This is Graycee a standard grey chinchilla

Chinchillas, (Chinchilla laniger), Chinchillas have become popular as pets although originally they were wild animals in the Andes Mountains in South America. Chinchillas are in the Order Rodentia that is shared with animals ranging from prairie dogs to capybara to mice.

When the early Spanish explorers returned to Spain from South America they brought with them, Chinchilla pelts. They soon became the rage in Europe taking over 100 skins to produce a single coat, much to the dismay of the wild chinchilla population. When trapping became less profitible, people began trying to breed them. Over the years, spectacular colors have been developed by breeders.

Their luxurious fur is so soft and pleasant to the touch that at one time, they were unrivaled in the fur industry for fashionable fur coats. That demand meant that the chinchillas were nearly exterminated in the wild by trappers and attempts at raising them in captivity for the fur-trade did not become successful until the 1920's-40's. At one time there were thousands of chinchilla 'ranches' around the country but now that number has dropped in recent years. Ranchers have developed many lovely colors by breeding and inbreeding. Although the original wild chinchilla was a light to dark gray in color with lighter undersides, they have been bred to produce various shades of gray, silver, velvet black, white, beige, brown and brown velvet.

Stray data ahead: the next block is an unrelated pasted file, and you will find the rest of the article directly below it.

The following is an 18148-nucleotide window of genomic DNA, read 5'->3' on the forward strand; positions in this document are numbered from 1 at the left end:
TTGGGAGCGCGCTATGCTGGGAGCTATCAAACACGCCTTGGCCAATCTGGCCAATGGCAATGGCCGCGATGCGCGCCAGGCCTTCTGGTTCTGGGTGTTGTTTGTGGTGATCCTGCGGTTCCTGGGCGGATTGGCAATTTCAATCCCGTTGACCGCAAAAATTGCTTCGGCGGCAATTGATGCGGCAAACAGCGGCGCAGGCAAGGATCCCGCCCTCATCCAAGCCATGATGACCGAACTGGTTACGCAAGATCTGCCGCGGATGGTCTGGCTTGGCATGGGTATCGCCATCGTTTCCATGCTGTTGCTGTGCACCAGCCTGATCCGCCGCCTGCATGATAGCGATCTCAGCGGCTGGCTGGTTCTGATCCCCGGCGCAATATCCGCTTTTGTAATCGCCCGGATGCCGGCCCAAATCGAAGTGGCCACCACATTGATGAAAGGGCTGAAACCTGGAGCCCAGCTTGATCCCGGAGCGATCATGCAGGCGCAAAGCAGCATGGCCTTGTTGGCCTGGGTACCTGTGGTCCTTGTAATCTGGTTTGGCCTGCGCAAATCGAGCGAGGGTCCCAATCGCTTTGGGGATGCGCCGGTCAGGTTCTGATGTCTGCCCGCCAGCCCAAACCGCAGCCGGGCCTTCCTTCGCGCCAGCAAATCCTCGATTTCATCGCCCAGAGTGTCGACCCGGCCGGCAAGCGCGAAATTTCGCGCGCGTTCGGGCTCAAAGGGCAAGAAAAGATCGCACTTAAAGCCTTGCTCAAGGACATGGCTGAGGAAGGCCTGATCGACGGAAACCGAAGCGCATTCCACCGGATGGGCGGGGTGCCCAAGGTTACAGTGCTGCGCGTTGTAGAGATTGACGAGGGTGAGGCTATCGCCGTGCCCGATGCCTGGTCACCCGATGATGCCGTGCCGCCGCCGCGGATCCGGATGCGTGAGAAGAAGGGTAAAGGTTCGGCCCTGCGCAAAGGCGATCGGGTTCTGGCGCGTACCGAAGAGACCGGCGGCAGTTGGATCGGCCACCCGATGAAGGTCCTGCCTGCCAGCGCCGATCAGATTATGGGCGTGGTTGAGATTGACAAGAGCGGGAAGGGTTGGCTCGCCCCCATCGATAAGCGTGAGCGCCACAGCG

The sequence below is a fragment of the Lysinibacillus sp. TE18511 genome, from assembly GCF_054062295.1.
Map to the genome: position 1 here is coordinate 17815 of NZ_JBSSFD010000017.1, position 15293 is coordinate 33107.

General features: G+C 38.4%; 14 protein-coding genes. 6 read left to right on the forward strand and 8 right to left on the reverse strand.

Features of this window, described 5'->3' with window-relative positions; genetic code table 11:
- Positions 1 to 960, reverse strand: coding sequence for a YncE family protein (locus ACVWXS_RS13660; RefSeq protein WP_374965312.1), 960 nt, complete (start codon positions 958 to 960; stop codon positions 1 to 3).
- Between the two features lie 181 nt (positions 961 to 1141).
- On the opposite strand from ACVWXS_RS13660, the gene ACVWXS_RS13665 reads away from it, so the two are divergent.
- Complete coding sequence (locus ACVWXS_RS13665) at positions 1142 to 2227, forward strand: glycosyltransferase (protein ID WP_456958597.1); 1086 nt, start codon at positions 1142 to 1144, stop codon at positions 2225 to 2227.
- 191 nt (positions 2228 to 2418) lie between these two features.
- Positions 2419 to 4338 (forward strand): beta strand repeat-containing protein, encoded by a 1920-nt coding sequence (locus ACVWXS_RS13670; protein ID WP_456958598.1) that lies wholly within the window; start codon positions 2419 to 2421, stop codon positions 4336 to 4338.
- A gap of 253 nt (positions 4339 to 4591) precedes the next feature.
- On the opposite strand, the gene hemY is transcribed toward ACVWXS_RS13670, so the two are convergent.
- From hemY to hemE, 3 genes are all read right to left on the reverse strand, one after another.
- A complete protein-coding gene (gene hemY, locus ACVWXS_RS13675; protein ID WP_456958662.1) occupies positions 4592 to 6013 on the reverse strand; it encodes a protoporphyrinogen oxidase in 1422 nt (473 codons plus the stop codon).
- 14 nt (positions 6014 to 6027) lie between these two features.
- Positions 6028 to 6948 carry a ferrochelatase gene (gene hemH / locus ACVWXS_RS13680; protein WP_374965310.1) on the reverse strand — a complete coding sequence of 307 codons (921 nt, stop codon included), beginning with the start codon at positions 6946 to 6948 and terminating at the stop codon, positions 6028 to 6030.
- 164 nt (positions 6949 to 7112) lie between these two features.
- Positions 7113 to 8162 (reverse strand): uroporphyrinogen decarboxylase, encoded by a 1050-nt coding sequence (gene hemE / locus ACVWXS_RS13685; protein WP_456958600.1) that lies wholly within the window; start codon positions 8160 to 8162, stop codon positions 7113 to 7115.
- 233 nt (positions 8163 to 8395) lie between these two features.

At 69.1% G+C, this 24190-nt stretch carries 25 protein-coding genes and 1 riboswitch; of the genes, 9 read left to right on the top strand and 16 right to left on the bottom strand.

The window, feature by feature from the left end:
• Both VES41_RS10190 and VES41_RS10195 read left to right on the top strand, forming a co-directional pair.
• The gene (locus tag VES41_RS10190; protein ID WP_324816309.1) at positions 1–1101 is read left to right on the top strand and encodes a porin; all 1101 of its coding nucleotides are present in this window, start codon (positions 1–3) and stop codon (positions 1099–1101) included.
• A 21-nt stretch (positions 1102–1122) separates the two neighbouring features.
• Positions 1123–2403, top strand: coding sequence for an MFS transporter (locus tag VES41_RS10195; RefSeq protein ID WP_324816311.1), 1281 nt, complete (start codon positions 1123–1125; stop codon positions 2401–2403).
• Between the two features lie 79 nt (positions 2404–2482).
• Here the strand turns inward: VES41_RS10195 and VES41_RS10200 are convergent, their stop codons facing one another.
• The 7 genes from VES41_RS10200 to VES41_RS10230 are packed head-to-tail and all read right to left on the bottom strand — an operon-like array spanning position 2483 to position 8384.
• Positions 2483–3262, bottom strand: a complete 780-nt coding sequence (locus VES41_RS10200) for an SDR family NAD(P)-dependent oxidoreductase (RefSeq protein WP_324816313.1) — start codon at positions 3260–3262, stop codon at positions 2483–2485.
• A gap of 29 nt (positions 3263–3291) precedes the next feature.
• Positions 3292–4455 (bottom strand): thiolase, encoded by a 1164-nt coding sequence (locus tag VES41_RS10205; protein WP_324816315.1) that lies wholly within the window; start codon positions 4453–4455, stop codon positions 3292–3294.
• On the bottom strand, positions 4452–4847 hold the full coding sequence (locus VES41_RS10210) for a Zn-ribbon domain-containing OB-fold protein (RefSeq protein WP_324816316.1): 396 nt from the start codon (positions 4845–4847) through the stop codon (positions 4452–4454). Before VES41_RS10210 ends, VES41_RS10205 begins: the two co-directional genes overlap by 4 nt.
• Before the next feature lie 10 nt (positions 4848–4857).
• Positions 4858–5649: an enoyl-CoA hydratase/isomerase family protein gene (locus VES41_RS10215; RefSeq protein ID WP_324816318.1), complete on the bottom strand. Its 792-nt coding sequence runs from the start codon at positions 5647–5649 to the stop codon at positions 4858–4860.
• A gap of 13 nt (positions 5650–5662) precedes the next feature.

The chinchilla is from 10 to 14 inches long, with a tail 6-8 inches. They weigh about one pound or a little more. Their hind limbs are longer than their front limbs which give them great jumping power.

Females and males become sexually mature at 5-9 months of age. Mating usually takes place in late fall. Gestation is 111 days and litter sizes are from 1 to 6 but average 3 or 4. The young nurse from 6 - 8 weeks. A female can have up to three litters per year. Chinchillas can live up to 20 years in captivity.

Chinchillas should be housed in a wire mesh cage, with openings not more than 1/2" x 1". A cage for a single chinchilla should be 3-4 cubic feet. The floor and shelves provided for resting and can be made of 1/2 inch mesh wire. Larger openings in mesh can promote broken legs that get caught when jumping. If Breeder cages can be made in rows, with openings in the back connecting to a wire tunnel which is used by a male to enter the cage of any female in that strip. Each female wears a flat metal collar, bigger than the opening to prevent her from entering the tunnel. Chinchillas are voracious gnawers, so there must be no wood as part of the cage construction. A metal pan underneath can catch the droppings and urine. Shavings in the pan will help to absorb wet material.
This is Miss Skeeter, a beige chinchilla.

Provide high quality hay cubes and pumice stone for gnawing and to keep teeth properly worn.